Art fairs

The New York gallerist who did it her way

Paula Cooper recalls SoHo back in the day and its pioneering artists at Frieze Masters

The first generation of artists to show with the pioneer New York dealer Paula Cooper (FM, F6) has been reunited at Frieze Masters. The gallerist has mounted a survey show of work made mainly in the early 1960s and late 1970s by artists who went on to become superstars, such as Sol LeWitt, Carl Andre and Donald Judd, as well as works by artists who remain less well known such as Douglas Huebler and Robert Grosvenor.

Cooper has championed Minimalism and Conceptual art since she founded her gallery in 1968 (the first in SoHo). Asked about her plans for the gallery over the next decade, Cooper says that she does not “think like that anymore”.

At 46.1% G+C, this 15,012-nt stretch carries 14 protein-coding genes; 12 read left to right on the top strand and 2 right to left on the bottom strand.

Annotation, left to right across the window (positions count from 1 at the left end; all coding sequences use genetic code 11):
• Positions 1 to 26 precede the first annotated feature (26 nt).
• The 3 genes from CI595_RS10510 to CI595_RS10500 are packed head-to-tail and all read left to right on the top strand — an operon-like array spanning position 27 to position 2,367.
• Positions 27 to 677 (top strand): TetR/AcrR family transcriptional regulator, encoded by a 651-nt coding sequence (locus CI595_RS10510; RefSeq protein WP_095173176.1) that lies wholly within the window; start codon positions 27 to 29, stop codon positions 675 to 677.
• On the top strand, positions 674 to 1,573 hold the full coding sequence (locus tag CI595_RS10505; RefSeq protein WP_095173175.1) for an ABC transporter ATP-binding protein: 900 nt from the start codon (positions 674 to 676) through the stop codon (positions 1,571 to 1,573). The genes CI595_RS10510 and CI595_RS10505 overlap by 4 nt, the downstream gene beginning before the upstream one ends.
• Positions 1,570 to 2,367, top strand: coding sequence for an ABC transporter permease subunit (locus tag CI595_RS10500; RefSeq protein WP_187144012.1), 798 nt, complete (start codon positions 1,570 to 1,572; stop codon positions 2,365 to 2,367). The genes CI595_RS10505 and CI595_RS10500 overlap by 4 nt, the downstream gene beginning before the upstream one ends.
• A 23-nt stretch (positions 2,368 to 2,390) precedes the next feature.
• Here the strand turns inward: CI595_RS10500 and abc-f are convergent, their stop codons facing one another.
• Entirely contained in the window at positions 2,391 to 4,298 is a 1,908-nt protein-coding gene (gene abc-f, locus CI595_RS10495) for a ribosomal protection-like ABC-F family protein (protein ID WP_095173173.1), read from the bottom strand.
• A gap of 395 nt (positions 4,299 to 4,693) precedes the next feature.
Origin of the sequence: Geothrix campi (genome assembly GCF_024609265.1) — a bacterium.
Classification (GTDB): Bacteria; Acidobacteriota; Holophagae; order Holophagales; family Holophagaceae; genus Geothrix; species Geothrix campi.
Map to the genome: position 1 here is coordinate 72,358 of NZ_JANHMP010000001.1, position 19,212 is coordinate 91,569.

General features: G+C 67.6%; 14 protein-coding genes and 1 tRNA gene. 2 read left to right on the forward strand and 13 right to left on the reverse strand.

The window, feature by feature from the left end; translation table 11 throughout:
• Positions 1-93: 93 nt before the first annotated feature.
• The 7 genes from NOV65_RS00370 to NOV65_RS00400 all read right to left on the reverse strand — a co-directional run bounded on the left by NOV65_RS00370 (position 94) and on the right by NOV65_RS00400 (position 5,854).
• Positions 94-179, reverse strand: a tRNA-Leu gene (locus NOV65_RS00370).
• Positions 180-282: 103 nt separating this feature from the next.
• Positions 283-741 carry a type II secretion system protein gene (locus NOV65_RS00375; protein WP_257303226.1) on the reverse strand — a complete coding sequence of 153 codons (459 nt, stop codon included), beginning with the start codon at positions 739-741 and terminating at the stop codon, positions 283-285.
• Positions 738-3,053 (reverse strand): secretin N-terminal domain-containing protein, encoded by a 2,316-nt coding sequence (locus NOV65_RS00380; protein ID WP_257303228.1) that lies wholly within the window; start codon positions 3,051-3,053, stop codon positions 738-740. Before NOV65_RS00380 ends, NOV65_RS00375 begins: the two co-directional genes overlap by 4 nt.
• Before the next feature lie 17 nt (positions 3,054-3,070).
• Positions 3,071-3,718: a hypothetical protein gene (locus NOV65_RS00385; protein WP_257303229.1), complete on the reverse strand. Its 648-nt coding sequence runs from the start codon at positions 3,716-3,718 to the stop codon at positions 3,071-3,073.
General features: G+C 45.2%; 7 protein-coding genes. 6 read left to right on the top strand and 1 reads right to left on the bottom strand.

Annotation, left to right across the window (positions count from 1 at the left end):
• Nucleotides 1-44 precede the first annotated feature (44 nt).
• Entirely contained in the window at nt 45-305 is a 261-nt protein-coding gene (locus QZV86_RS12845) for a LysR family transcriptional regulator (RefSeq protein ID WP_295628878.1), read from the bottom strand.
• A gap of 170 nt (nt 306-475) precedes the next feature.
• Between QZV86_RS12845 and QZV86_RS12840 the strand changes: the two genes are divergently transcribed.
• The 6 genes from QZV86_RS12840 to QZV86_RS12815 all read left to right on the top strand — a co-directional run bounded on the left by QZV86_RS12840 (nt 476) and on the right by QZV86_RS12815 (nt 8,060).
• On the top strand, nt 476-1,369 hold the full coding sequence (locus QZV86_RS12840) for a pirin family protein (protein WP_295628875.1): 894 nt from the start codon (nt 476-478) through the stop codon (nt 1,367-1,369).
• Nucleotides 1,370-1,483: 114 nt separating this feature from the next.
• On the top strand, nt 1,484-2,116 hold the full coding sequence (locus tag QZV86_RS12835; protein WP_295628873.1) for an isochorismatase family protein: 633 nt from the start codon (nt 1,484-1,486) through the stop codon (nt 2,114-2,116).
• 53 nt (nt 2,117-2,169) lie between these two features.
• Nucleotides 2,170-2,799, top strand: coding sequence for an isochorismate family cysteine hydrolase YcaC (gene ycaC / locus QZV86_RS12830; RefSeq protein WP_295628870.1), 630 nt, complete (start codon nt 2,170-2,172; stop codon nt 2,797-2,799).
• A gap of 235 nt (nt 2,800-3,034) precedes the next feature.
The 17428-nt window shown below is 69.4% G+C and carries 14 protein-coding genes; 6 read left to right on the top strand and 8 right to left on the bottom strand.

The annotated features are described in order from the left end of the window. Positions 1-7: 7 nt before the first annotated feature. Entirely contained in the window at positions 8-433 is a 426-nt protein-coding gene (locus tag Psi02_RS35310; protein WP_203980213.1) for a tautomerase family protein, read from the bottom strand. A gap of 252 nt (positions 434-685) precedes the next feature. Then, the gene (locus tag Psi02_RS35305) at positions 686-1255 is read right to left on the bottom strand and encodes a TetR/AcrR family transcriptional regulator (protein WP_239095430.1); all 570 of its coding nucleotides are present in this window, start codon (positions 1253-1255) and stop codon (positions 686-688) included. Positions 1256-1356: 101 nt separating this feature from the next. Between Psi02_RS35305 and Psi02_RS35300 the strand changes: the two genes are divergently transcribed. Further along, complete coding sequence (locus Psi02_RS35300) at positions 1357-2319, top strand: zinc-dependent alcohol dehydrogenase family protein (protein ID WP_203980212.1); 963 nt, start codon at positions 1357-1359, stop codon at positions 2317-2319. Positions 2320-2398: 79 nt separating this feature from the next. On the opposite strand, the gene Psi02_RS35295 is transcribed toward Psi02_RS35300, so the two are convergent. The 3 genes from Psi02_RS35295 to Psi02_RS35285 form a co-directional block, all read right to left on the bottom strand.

“I am going to leave the gallery to a couple of people and, whatever they do they’re free to do,” Cooper says. “The only thing I am concerned about now is the few artists I work with who haven’t gotten their just desserts. I want to help them so that people will recognise what they’ve done and how important they’ve been.”

This is evident at Frieze Masters. For example, a 1981 sculpture by Richard Serra (Alameda Black, $350,000) is on show alongside examples of Jennifer Bartlett’s enamel-on-steel grid paintings that were critically acclaimed in the 1970s ($20,000 to $45,000). A 1975 floor sculpture by Carl Andre (Zinc-Steel Dipole (E/W), $400,000) is on show near a 1969 hemp sculpture by Jackie Winsor (Small Double Circle, $250,000) and Robert Grosvenor’s 1975 masking-tape-and-pencil drawing (Untitled, $50,000).

Cooper says: “I am a Mom and Pop store. I don’t want 100 people working for me—I want to know what’s going on.” She reveals that she refused to learn to type as a young woman in case she was tempted to fall back upon the skill and “be someone’s secretary”.